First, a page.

A federal appeals court on Tuesday cleared the way for an undocumented teen in detention in Texas to end her pregnancy against the objections of the Trump administration.
The full D.C. Circuit Court of Appeals ruled that 17-year-old Jane Doe is entitled to seek an abortion without delay.
The 6-3 ruling reverses a decision last week by a three-judge panel on the same court that stalled the process by ordering the US Department of Health and Human Services to find a sponsor for the girl.
In light of Tuesday's ruling, a district court judge ordered HHS to allow the teen to be transported "promptly and without delay" to the abortion provider of her choosing.
Jane Doe is almost 16 weeks pregnant. She came to the United States without her parents from a unspecified country and learned she was pregnant while she was in an HHS shelter, according to a lawsuit. After she received judicial authorization to consent to an abortion, the federal government intervened and refused to transport her, triggering the lawsuit.
In a strongly worded opinion on Tuesday, Circuit Judge Patricia Ann Millett challenged the government's actions.
"The government's mere hope that an unaccompanied, abused child would make the problem go away for it by either (i) surrendering all of her legal rights and leaving the United States or (ii) finding a sponsor the government itself could never find is not a remotely constitutionally sufficient reason for depriving J.D. of any control over this most intimate and life altering decision," the judge wrote.
Timing has been a key issue of urgency in the case, which hits on two divisive social issues the Trump administration has challenged: abortion and immigration. Texas law bans abortion after 20 weeks.
"Every additional week the government delays her abortion increases the risks associated with the procedure," the American Civil Liberties Union said in an emergency petition Sunday.
The teen's fate has bounced around the court system for weeks.
Since arriving in the United States, she has been in a custody shelter for unaccompanied immigrant minors run by the HHS Office of Refugee Resettlement.
Because Texas law requires parental consent or a judicial waiver for a minor to obtain an abortion, she went to court with a guardian to seek judicial permission. A judge granted her the legal authority to consent to the procedure.
However, the shelter refused to transport her, citing a policy policy of "refusing to facilitate" abortions.
The move prompted the ACLU to file a lawsuit on her behalf.
"This administration has no shame and no regard for a woman's health or decisions," said Brigitte Amiri, senior staff attorney with the ACLU Reproductive Freedom Project.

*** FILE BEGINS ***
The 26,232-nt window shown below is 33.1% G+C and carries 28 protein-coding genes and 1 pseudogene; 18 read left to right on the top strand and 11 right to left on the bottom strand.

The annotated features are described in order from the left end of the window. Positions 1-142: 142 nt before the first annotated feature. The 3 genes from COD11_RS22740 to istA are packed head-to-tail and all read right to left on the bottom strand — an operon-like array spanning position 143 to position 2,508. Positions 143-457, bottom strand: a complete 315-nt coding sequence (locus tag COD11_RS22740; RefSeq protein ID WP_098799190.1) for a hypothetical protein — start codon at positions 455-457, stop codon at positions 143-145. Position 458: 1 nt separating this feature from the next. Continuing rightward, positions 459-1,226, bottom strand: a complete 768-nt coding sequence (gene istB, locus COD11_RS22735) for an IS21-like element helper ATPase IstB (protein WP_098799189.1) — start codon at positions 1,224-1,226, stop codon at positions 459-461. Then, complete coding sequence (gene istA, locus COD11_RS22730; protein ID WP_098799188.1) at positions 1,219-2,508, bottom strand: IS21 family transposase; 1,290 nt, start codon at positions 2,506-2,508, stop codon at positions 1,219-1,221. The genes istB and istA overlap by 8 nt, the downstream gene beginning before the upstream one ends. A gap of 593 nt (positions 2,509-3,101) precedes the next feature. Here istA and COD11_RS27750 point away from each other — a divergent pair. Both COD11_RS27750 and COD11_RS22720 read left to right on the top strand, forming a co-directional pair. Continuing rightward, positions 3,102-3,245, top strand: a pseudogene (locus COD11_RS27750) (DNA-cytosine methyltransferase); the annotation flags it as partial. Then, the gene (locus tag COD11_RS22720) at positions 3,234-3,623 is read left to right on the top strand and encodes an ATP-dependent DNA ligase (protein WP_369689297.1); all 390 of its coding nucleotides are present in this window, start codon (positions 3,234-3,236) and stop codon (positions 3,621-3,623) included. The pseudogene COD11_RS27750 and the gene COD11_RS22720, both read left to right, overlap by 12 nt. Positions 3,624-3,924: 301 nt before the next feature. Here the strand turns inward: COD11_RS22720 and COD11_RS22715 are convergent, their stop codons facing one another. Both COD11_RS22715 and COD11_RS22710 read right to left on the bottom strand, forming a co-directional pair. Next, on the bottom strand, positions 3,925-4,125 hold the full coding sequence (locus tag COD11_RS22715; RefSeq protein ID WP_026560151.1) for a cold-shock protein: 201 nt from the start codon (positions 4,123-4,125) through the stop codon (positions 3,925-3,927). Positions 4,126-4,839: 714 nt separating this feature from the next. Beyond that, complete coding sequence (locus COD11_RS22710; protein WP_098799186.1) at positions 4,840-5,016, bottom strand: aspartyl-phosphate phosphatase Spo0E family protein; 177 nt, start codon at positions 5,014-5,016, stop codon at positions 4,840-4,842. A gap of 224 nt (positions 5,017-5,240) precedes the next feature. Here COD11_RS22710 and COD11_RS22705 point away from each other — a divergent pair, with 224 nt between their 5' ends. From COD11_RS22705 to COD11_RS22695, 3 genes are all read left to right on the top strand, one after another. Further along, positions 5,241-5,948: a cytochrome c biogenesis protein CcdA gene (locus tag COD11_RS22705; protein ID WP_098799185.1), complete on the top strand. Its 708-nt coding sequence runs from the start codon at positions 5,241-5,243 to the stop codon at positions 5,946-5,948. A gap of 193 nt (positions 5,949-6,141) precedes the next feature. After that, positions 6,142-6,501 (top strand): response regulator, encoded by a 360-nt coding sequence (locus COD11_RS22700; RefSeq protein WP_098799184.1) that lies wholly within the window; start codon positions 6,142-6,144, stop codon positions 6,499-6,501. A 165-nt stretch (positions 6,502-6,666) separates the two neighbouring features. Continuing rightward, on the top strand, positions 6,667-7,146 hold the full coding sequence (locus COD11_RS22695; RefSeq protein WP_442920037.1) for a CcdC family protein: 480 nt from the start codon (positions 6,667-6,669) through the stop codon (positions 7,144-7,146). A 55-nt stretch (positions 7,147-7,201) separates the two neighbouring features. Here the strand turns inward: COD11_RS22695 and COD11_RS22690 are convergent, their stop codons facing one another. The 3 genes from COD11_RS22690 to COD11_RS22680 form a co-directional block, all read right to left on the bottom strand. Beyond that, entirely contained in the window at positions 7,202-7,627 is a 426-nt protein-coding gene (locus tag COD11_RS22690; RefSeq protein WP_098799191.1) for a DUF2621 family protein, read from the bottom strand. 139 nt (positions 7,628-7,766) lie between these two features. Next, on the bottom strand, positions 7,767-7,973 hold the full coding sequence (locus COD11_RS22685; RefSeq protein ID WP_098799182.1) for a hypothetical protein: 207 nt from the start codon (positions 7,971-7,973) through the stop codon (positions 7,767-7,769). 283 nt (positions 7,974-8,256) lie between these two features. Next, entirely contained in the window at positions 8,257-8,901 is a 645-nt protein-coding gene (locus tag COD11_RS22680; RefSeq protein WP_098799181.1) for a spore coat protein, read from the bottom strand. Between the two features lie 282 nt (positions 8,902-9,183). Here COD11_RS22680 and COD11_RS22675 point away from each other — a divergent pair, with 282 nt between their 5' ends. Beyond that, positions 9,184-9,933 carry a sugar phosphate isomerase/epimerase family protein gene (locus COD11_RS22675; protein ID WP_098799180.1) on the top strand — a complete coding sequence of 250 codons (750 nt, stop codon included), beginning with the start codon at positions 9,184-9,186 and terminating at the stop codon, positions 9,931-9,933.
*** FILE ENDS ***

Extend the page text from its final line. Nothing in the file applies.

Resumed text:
"Weeks ago, our client decided to end her pregnancy. Her decision has been disregarded and she's now been dragged into a protracted legal battle over her ability to get the care she needs."
On October 18, a federal judge ordered HHS officials to allow her to be transported by a guardian or attorney "promptly and without delay" to an abortion provider to obtain state-mandated counseling before the abortion.
The next day, a three-judge panel from the DC Circuit Court of Appeals issued an administrative stay of that ruling -- with one judge dissenting -- to "give the court sufficient opportunity to consider the emergency motion" filed by the government.
After hearing oral arguments, the panel of judges ruled on October 20 the teenager could have the abortion but delayed the process. The ruling set a deadline of October 31 HHS to get a sponsor for the girl.
In a declaration filed Sunday with the D.C. District Court, Robert Carey -- who served as director of the Office of Refugee Resettlement from March 2015 to January of this year -- said it will take weeks or even months to approve a sponsor.
"The entire process involves many steps, including: 'the identification of sponsors; the submission by a sponsor of the application for release and supporting documentation; the evaluation of the suitability of the sponsor, including verification of the sponsor's identity and relationship to the child, background checks, and in some cases home studies; and planning for post-release,'" the declaration says.
"Under the panel's order, she will be pushed into November, pushing her closer to the point at which abortion is barred under Texas law," according to the ACLU. Texas law restricts most abortions after 20 weeks.
The ACLU said the teen is not seeking assistance from the government to obtain the abortion, as her court-appointed representatives will transport her to the health facility and private funds will pay for the procedure.
"Our government has held her in this unlawful position for almost a month; this Court should not allow this injustice to continue any longer," the ACLU stated.
Texas Attorney General Ken Paxton said last week he was "disappointed" with the federal appeals court's decision because it gives the federal government time to find a sponsor for the teen "so she can be taken for an abortion."
"Unlawfully present aliens with no substantial ties to the US do not have a right to abortion on demand," Paxton said. "Texas must not become a sanctuary state for abortions."